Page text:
Laudato Si represents Papal malpractice. There is simply no other way to say it. If we define “malpractice” as behavior by a professional that is improper or causes injury, then the pope’s recent encyclical fits the bill. The encyclical is improper because it asserts a number of things that are simply outside the authority of the papacy or the Catholic Church in general. It is improper because by focusing on this topic it neglects others that are both more pressing and more within the scope of its authority. It causes injury because many of its practical recommendations if taken seriously would arguably harm the poor whom it states are an object of the Church’s concern. It will not do to plod through all 190 odd pages and address it point by point. For those who have the patience you can find the actual encyclical in all its turgid Vatican style prose at this site:
I will confine myself to making some broad points citing elements of the encyclical as needed. First let’s get some full disclosure. This blog has no particular position about “climate change”. We are completely agnostic, because the question is a technical one best left to experts. Most people who are discussing it have no clue what they are talking about. There are really multiple questions:
• Is the planet warming?
• If so why? To what degree? How rapidly?
• What is causing it?
• What are the consequences of this warming?
• Can it be slowed or stopped? If so by what measures? What are the downsides of these measures?
Obviously the answers are complicated, requiring expertise in more than one field, including climatology, engineering, economics, public policy and so forth. I am not an expert in any of these things, nor is anyone in the Vatican either! Recently it has been claimed the Pope has some sort of scientific training. This is rather silly, the Pope taught the equivalent of high school chemistry, he is basically an educated lay person very far away from his chemistry teaching days.
While not a climate scientist, I am a familiar with how science works. It concerns me how very certain the climate change promoters are, and how very intolerant of dissent. Given the complexity of the question this seems to be a bit dogmatic. It is also concerning that there are accusations of data fudging on the part of some climate change promoters. You can read all about this here . Of course others deny the data has been tampered with. Who knows what it true? Certainly not Pope Francis! How could he possibly judge these competing claims? Perhaps, a bigger problem is that much of the predictions regarding climate change are based on computer models, and as anyone familiar with computer modeling knows, such models are jammed packed with estimates and best guesses. Tweaking the guesses can give very different results. This is discussed here as well as here. With all this in mind it seems like the non expert should tread lightly.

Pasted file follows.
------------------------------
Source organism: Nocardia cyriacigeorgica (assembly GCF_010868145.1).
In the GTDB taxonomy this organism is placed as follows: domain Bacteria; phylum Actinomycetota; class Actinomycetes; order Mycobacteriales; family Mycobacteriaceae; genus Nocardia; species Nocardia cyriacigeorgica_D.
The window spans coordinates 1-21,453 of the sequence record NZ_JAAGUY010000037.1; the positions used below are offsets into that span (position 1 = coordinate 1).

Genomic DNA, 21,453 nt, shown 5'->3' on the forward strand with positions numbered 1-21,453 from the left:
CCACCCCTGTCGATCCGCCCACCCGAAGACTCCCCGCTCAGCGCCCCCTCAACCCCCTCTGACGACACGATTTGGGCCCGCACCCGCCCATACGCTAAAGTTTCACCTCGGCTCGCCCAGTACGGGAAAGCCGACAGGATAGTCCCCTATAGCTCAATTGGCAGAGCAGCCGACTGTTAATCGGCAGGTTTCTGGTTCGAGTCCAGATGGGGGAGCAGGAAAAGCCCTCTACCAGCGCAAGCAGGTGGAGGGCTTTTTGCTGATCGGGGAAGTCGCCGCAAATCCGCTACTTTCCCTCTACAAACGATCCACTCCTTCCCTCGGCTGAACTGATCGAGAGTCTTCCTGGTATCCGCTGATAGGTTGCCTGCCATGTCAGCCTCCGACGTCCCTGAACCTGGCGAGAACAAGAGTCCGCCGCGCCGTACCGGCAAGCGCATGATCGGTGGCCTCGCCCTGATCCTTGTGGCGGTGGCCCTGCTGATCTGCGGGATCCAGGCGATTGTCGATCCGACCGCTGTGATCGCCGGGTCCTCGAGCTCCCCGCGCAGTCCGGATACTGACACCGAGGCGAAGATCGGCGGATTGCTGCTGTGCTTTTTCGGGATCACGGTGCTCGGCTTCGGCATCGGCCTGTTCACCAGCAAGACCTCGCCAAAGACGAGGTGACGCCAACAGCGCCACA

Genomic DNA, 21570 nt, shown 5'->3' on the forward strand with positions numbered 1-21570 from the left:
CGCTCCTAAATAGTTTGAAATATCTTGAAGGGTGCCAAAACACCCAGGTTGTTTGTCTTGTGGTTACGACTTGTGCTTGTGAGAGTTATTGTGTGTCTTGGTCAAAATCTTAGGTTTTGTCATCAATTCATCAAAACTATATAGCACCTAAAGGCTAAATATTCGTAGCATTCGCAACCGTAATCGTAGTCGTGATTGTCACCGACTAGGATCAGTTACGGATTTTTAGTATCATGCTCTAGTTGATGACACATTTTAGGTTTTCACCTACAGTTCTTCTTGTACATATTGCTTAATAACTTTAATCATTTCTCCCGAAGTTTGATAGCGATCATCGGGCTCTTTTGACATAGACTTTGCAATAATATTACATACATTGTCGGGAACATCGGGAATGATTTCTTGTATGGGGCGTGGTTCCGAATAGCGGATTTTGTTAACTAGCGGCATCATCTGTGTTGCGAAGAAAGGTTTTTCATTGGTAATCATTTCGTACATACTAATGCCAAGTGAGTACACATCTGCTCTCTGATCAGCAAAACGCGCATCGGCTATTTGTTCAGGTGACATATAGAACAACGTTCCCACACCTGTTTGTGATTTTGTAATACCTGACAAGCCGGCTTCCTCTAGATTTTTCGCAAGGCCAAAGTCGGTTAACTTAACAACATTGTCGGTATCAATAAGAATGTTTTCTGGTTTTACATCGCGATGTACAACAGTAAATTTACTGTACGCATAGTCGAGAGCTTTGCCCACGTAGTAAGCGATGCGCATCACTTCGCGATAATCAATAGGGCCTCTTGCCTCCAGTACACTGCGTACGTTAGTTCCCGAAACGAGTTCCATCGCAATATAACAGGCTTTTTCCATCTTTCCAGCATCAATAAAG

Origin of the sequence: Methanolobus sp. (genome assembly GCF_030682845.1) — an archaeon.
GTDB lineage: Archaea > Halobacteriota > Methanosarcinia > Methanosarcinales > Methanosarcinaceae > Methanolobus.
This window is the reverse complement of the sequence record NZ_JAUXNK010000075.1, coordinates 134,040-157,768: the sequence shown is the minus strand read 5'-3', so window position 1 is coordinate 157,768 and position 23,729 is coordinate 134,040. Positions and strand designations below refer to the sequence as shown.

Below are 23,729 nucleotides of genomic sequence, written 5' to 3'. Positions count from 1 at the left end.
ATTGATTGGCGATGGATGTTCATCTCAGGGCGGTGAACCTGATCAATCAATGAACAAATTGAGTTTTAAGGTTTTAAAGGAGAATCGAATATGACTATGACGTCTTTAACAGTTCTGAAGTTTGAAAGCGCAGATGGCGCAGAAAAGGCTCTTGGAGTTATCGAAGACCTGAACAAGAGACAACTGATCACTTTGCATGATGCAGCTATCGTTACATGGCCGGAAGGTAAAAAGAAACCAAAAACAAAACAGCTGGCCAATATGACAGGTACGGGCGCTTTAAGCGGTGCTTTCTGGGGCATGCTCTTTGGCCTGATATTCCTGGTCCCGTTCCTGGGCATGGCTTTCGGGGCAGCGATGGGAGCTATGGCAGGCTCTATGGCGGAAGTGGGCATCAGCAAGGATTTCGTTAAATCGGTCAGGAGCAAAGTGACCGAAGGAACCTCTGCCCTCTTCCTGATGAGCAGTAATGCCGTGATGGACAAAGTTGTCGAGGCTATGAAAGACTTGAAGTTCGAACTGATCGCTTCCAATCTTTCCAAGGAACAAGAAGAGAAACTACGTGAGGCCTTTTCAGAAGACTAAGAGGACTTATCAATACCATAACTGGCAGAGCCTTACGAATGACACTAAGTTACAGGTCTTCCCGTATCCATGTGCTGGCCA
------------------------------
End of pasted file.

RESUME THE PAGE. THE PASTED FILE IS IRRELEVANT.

Instead the Pope comes down hard on the side of climate change. That would be tolerable were he simply talking to some journalist or answering questions during an interview. He is entitled to his opinion. The problem (and why the encyclical is malpractice) is that he cannot issue this opinion as Pope. The Pope has a charism when instructing on faith and morals. When discussing other things he is just another dude, and may not be a particularly well informed dude at that. He is creating all kinds of confusion because sprinkled in this encyclical are a hodgepodge of ideas,some that are valid and some that are absurd with much in between. Every now and then there is a moral principle articulated on which the Pope can actually speak with authority, but even in these cases he is either talking about things that have nothing to do with the environment, and will likely be lost as they lack a clear connection to the rest of the encyclical, ( for example comments on the sanctity of human life, which we applaud ) , or are relatively trite ( humans have a moral duty not to destroy the environment since this is the only planet we have, and we have a duty to care for the poor…) Most of the 40,000 words of this encyclical are discussing all kinds of other things that the Pope knows nothing about. As such it confounds teachings which need to be heeded with things that are proclaimed but are simply incorrect and even harmful.